Prevalence of celiac disease in Argentina: screening of an adult population in the La Plata area.Am J Gastroenterol 2001; 96(9):2700-4AJ
Up to now, the epidemiological characteristic of celiac disease among adults in South America remains unknown. The present prospective screening was designed to determine the prevalence of celiac disease in adults from the general population in an urban area of Argentina.
Between January. 1998, and May, 2000, all couples attending a centralized laboratory for an obligatory prenuptial examination in the La Plata area were offered participation in a screening program for celiac disease. The study included 2000 subjects (996 women; median age 29 yr, range 16-79 yr). All individuals completed a clinical questionnaire at the time that serum samples were obtained. A three-step screening protocol was used, as follows: 1) all samples were tested for antigliadin antibodies (AGAs) (type IgA and IgG); 2) samples that were IgA AGA positive were tested for antiendomysial antibody (EmA type IgA); samples that were positive for AGA-G but negative for IgA AGAs were tested for total IgA serum levels and EmA type IgG; and 3) subjects who were EmA-positive were referred for intestinal biopsy.
At the end of the screening we detected 10 subjects who were EmA-A positive and two others who were IgA-deficient (both were EmA-G positive). Up to now, 11 of the 12 subjects (including nine EmA-positive and two IgA-deficient subjects) had endoscopic intestinal biopsies showing the characteristic celiac histology. The remaining EmA-positive individual was considered to be affected by celiac disease. The overall prevalence assessed was 1:167 (6.0 x 1000 subjects; 95% CI = 3.1-10.5). Eight of the 12 (67%) subjects were female (1:124; 8.0 x 1000; 95% CI = 3.5-15.8) and four (33%) were male (1:251; 4.0 x 1000; 95% Cl = 1.1-10.2). Although eight new patients were considered to be asymptomatic, three presented with a subclinical course and one was classically symptomatic. Only one patient had been previously diagnosed with celiac disease.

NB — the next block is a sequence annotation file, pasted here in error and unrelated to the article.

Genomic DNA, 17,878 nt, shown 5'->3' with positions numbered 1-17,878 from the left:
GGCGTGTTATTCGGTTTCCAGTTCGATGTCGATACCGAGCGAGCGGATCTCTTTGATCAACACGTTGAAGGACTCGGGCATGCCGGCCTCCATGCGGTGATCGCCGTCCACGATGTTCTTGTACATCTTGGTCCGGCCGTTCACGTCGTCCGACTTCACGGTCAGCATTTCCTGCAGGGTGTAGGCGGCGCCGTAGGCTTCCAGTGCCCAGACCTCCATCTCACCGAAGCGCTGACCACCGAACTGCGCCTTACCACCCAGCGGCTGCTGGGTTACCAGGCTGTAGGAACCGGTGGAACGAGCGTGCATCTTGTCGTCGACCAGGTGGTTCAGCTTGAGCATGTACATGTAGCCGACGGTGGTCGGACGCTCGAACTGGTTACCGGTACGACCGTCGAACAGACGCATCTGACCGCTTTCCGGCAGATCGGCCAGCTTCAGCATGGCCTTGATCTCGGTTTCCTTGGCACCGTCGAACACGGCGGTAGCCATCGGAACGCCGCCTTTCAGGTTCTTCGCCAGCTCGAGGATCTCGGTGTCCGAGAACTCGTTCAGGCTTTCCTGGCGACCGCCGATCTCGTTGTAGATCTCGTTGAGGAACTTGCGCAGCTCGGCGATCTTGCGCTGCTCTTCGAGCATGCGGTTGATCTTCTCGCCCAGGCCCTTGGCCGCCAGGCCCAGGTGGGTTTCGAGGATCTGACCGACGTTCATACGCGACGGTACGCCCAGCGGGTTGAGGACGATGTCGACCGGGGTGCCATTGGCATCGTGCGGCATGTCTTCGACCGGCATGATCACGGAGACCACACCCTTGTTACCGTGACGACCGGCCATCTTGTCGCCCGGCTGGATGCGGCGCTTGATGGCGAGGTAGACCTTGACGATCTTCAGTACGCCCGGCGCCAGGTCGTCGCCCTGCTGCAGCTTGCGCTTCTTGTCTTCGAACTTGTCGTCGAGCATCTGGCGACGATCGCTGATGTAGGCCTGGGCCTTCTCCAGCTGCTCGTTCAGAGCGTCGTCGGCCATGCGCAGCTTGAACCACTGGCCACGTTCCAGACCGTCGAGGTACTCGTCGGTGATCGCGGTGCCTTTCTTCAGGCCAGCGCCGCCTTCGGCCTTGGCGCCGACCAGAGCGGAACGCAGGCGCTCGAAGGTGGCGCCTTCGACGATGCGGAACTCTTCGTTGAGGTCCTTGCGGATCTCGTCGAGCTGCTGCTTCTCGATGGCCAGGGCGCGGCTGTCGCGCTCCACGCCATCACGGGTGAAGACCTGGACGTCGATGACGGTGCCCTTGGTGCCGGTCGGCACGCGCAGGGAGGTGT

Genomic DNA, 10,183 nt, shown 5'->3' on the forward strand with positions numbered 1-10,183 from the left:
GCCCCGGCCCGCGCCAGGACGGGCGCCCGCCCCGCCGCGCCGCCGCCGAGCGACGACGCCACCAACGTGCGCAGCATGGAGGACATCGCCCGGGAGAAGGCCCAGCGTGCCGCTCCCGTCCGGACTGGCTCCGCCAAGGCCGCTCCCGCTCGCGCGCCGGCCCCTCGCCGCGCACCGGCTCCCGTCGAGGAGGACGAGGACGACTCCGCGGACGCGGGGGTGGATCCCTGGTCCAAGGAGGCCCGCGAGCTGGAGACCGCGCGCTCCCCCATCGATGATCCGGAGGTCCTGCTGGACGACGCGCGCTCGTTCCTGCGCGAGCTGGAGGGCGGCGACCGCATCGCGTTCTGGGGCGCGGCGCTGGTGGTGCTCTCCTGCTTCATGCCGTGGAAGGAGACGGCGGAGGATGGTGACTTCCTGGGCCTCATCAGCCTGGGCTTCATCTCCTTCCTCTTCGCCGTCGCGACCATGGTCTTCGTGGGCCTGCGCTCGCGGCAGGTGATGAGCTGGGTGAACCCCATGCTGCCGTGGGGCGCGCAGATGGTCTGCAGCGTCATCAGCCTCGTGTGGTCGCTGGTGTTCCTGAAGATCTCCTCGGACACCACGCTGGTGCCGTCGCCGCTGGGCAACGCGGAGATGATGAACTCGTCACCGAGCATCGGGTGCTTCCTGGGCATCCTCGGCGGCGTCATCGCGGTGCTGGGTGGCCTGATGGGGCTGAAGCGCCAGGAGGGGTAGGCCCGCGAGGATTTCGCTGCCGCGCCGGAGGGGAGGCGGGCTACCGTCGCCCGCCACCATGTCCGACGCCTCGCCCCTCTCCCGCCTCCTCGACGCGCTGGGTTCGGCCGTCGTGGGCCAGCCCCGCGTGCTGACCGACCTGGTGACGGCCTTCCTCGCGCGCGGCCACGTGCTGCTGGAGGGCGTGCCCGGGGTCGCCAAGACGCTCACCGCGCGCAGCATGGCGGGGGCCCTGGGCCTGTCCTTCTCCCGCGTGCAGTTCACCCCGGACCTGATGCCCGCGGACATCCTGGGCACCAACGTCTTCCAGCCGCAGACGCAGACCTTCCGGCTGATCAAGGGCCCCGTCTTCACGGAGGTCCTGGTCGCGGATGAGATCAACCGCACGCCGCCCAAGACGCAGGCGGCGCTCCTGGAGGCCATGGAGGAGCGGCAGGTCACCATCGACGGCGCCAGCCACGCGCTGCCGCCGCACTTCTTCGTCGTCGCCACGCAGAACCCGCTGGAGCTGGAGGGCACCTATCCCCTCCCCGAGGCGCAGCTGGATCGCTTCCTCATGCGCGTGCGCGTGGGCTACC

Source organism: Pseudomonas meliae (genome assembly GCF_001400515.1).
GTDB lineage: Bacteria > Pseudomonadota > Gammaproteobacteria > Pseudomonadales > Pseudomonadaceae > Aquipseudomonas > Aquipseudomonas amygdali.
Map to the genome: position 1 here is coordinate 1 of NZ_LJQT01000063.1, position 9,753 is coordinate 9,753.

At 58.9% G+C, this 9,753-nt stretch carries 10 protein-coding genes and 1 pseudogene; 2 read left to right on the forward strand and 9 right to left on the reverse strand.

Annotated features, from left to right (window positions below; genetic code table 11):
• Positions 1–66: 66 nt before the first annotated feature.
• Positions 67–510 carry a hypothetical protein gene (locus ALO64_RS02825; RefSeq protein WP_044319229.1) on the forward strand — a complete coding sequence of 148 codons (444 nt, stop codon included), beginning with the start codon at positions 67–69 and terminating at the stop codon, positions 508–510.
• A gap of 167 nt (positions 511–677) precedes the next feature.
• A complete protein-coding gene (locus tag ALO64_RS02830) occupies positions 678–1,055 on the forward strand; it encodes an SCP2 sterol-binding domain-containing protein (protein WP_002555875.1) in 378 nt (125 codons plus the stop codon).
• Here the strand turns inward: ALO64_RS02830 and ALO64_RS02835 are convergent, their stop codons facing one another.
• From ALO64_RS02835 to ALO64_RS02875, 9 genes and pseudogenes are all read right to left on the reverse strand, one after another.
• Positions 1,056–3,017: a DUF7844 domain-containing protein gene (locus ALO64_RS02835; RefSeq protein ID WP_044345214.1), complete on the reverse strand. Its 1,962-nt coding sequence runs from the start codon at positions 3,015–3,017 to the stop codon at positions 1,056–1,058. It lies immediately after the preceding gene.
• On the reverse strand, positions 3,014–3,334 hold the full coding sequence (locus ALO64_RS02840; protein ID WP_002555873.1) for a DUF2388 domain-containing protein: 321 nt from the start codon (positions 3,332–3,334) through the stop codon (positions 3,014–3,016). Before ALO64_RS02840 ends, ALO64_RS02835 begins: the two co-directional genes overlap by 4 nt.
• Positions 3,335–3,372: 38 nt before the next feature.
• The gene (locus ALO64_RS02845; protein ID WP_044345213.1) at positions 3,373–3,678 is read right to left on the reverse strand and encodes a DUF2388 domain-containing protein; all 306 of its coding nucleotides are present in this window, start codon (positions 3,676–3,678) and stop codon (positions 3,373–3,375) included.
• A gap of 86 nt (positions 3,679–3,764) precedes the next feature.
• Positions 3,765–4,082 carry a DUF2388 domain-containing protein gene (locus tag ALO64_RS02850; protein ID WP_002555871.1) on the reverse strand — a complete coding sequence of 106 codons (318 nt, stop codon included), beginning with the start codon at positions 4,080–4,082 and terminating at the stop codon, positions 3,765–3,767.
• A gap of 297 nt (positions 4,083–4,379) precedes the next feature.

Our screening protocol showed a very high prevalence of celiac disease for an urban area of Argentina that is ethnically similar to 90% of the general population of the country. The prevalence among women was double that for men, and the heterogeneous clinical picture of new patients showed predominance of asymptomatic cases.